The US Treasury Department granted licenses on 21 September to Boeing and France’s Airbus to deliver aircraft to Iran, according to a report by the New York Times.

The report said the license covered the sale of 80 Boeing planes to Iran Air, and Airbus’ license covered an initial sale of 17 planes.

The Boeing transaction was first confirmed in June, with Iran’s Civil Aviation Organisation (CAO) indicating that the memorandum of understanding (MoU) entails the sale of 100 aircraft. The deal was estimated to cost up to $25bn based on list prices for the aircraft.

In July, the US Congress approved measures that effectively disallow the sale and delivery of aircraft from both Boeing and Airbus, whose planes carry up to 40 per cent parts manufactured in the US, to the Islamic Republic citing the use of civilian Iranian aircraft in transporting weapons.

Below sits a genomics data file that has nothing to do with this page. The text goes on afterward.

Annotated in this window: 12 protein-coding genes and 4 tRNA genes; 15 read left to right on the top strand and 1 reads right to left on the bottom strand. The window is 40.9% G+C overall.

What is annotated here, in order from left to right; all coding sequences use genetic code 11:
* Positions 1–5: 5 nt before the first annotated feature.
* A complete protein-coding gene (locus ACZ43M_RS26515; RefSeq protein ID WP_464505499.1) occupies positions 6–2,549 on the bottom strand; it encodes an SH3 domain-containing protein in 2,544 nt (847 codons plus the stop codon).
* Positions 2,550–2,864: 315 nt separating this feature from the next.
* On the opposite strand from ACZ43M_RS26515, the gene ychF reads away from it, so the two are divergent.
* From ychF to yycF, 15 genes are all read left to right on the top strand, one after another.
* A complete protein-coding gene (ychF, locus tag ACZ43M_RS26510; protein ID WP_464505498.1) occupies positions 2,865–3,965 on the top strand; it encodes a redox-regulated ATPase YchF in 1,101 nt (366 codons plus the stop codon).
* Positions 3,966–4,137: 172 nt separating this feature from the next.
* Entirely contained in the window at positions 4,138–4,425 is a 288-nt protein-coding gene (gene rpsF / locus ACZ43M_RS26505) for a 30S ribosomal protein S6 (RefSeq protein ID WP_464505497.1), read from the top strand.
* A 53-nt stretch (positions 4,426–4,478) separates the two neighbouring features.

Sources in Iran, however, have insisted over the past two months that the transactions were pushing through.

The most recent decision by the Treasury Department has over ridden the legislation passed by the US Congress. Some view the decision as part of political manoeuvring by the Obama administration to help Iranian President Hassan Rouhani, who is seeking re-election, and who staked much of his reputation on promised economic dividends from the termination of nuclear sanctions, the New York Times report said.

The Iranian government has said acquiring new planes is a priority following the lifting of nuclear-related international sanctions in January. It said it would require up to 90 new planes annually over the next five years to revive its antiquated fleet.

Airbus signed a deal to sell 118 passenger aircraft to the Islamic Republic in January, a transaction that is estimated to fetch $27bn based on list price. The sale was understood to be partly funded by Italy’s Sace. The Islamic Republic’s frozen assets within the EU banking systems have been used as collateral for the loan.